Interview: MobileDay’s Jim Haid and Brad Dupee

By  LazytechGuys

MobileDay solves a very specific problem. From the outset, it sounds trivial but ask any executive or manager: conference calls tend to suck the life and soul out of an otherwise productive workday. A big part of that struggle is understanding conference details and getting into one. This is especially true when there are several meetings occurring throughout the day.

MobileDay simplifies the conference call mayhem into a single touch mechanism.

Out of 250 entrants, MobileDay was one of the top 5 finalists in MobileBeat’s App Contest. I got a chance to sit down with CEO Jim Haid and VP of Business Development Brad Dupee to talk about MobileDay’s goals, challenges and other details.

Get the interview here.




We are a Venture-backed Mobile Startup focused on solving problems for mobile business users. Know iOS and/or Android development? Passionate about building things? Wanna work in super-fun Downtown Boulder? Get in on the ground floor of a great new Boulder-based company!

E-mail: careers at skedul dot me

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Did you know???

This type of video has been circulated over the Internet for the past decade, attempting to show how fast things are now moving hen compared historically to even recent past. If all true, some of the comparisons are staggering. Entertaining at a minimum.  Enjoy.

10 snowmobilers lost in two North American avalanches.

20081227 from toe

Grand Lake 

As I was snowmobiling myself in Grand Lake, Colorado in the days after Christmas, an avalanche killed two in our very own riding area...Gravel Mountain.  (Excellent report with details and photos here)  This is an area that we (the guys I normally ride with and I) avoided that day as the CAIC site indicated that the avalanche danger was extreme.  The Web site for the Colorado Avalanche Information Center is updated twice a day.  I visit this site each morning on the days that I ride.  That day...the danger was considered extreme due to high winds and new snow loading on an already weak snowpack.  

What makes this particular avalanche notable is the lack of preparation...or readiness...or sensibility relative to the potential and the conditions of the snow.  No avalanche beacons.  No way for survivors to unbury them.  A beacon costs $150-$500 new...they all work regardless of price.  Sympathy slips a bit when I hear these you can tell.  Locals tell me that these riders had been coming to Grand lake for years to ride together.  Complacency???  Who knows.  It certainly  makes me angry.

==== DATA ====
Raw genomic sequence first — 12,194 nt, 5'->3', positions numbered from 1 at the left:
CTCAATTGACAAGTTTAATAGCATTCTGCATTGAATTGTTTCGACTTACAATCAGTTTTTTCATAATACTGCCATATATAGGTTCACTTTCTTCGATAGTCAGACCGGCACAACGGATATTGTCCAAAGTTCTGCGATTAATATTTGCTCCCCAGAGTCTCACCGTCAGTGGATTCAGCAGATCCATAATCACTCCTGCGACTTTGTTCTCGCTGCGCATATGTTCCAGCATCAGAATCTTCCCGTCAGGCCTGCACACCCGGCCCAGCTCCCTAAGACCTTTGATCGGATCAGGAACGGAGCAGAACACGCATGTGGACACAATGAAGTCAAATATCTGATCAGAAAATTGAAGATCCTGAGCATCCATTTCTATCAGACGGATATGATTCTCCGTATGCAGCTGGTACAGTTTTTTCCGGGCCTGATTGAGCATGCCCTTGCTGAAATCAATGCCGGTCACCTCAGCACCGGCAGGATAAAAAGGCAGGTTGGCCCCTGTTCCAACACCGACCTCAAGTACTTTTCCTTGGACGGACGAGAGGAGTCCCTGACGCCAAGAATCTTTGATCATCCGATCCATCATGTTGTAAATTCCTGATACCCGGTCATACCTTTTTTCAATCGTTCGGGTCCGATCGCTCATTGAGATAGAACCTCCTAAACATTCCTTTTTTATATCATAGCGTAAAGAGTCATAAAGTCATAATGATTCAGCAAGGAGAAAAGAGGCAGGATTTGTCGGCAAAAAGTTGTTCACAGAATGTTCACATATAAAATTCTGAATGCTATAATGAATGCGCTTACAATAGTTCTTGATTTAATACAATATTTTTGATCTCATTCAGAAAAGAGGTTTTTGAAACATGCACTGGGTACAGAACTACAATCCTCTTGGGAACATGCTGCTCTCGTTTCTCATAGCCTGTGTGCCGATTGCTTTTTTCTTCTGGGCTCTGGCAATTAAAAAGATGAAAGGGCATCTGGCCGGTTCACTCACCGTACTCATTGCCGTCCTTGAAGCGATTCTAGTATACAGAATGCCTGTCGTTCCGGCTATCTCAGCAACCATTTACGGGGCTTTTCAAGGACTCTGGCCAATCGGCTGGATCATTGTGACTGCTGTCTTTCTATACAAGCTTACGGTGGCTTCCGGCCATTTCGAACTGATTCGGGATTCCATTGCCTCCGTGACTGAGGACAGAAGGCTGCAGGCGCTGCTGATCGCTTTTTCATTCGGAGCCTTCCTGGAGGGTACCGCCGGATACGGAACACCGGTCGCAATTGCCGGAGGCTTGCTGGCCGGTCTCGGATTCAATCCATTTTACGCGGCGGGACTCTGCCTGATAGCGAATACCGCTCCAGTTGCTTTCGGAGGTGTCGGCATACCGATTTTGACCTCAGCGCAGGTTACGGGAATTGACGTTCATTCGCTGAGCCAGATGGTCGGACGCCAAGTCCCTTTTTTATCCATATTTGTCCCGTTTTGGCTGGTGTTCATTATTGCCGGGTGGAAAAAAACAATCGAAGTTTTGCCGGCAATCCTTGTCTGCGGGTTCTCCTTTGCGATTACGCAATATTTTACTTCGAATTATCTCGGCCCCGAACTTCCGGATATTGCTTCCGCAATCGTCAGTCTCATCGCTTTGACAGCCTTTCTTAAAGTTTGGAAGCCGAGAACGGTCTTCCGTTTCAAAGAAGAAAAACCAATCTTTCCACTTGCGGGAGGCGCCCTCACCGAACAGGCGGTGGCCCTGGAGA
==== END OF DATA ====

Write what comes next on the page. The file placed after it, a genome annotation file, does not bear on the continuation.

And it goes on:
The story goes that a father essentially killed his son and another young man attempting to help when one was stuck on the slope by riding above them on the slope, triggering the avalanche.  The following day I saw the hole that both men were recovered from...just a few feet under.  The presence of beacons wold have surely led to better results given the amount of people present with the ability to search with their equipment.   $200 bucks people...

I want to thank everyone that reached out to Amy and I that day when the news hit.  Thank you all for caring to do so. 

British Columbia

In a similar story, 3 of 11 survive a series of avalanches while snowmobiling in Fernie, B.C.  Here is an interview with one of the survivors.  Gut-wrenching.  A must see.

What makes this story very different is that those involved were prepared...extremely prepared and considerably knowledgeable about the risks and yet it still produced 8 fatalities.  Beacons, probes, shovels, SPOT devices, ABS airbags...avalanche training...yet eight still died.

As described in the interview above, this unique avalanche was actually a series of avalanches over a short span o time that made it impossible to rescue everyone.  As a result, difficult decisions were made leaving scars for all.  A real sad story.  I feel for those involved and affected by this extreme tragedy.  Please click the link and listen to one survivors account.  

Lessons?  Well, it is clear that preparedness and technology does not guarantee survival.  It does however increase the potential to survive.  In a normal slide, the use of beacons, shovels and probes increase survival rats substantially.  Add other technical tools like airbags or avalungs and the suvival rate may increase further.  The only real solution is avoidance or abstinence.   Avoidance did not work in this case...and abstinence was not in the cards with these guys.   

Vail Pass

Yet another snowmobile- triggered avalanche broke that week in Vail Pass.  No one was buried.